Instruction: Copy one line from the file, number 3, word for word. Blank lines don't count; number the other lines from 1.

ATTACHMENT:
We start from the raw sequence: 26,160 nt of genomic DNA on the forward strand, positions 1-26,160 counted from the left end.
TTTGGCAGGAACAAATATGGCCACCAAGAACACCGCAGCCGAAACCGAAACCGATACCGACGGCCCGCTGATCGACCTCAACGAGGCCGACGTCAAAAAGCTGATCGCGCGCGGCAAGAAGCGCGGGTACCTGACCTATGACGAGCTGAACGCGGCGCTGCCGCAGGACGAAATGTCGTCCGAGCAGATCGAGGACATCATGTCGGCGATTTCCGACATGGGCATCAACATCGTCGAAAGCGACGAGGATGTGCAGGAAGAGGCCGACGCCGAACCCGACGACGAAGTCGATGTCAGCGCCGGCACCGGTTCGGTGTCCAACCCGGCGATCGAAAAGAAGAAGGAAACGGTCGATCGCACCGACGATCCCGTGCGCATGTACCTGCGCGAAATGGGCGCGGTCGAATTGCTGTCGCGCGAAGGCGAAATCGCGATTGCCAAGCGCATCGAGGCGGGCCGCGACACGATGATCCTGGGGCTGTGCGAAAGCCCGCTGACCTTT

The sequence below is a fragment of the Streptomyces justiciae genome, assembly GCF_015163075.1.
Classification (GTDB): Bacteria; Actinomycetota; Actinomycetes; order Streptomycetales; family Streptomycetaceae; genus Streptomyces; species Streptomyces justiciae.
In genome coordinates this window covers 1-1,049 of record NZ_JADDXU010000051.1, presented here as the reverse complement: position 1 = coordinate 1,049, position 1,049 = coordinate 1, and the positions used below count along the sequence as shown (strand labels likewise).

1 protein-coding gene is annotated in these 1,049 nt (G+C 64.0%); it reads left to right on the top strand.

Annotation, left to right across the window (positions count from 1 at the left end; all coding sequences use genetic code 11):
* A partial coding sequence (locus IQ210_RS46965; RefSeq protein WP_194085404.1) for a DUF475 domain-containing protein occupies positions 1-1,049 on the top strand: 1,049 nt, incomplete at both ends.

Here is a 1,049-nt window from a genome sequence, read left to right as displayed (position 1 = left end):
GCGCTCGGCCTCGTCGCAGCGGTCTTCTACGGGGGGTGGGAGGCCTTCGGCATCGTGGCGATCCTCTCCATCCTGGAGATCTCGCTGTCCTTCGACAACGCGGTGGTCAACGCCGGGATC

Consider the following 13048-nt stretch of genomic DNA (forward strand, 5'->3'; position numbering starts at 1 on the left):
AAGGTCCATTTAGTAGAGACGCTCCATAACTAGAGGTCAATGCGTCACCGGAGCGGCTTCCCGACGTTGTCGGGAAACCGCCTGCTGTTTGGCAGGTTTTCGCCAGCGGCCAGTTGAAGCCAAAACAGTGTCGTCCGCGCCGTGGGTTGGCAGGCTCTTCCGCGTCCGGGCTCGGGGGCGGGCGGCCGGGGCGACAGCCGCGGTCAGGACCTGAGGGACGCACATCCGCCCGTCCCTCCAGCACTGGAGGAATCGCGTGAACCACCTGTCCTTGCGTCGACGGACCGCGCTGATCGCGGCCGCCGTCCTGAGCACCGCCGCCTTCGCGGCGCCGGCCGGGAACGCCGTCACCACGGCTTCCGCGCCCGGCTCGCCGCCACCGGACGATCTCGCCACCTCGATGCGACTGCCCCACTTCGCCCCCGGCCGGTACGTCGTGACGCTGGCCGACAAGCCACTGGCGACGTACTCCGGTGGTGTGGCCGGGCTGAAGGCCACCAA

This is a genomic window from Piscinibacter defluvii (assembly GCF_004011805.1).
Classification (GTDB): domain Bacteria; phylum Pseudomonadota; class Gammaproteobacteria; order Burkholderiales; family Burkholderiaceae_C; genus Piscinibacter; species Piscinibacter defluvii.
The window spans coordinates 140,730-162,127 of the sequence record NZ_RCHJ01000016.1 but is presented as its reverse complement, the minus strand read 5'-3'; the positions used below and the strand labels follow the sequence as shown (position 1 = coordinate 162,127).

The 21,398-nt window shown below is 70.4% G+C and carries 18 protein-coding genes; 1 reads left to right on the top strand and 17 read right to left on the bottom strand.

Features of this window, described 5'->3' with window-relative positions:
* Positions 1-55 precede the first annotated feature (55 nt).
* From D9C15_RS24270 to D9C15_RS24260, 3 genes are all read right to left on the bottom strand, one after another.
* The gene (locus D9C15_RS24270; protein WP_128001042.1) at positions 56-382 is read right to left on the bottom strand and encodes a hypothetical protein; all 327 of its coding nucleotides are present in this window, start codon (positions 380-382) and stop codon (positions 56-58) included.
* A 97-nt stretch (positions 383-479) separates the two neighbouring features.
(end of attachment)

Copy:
The sequence below is a fragment of the Streptomyces justiciae genome, assembly GCF_015163075.1.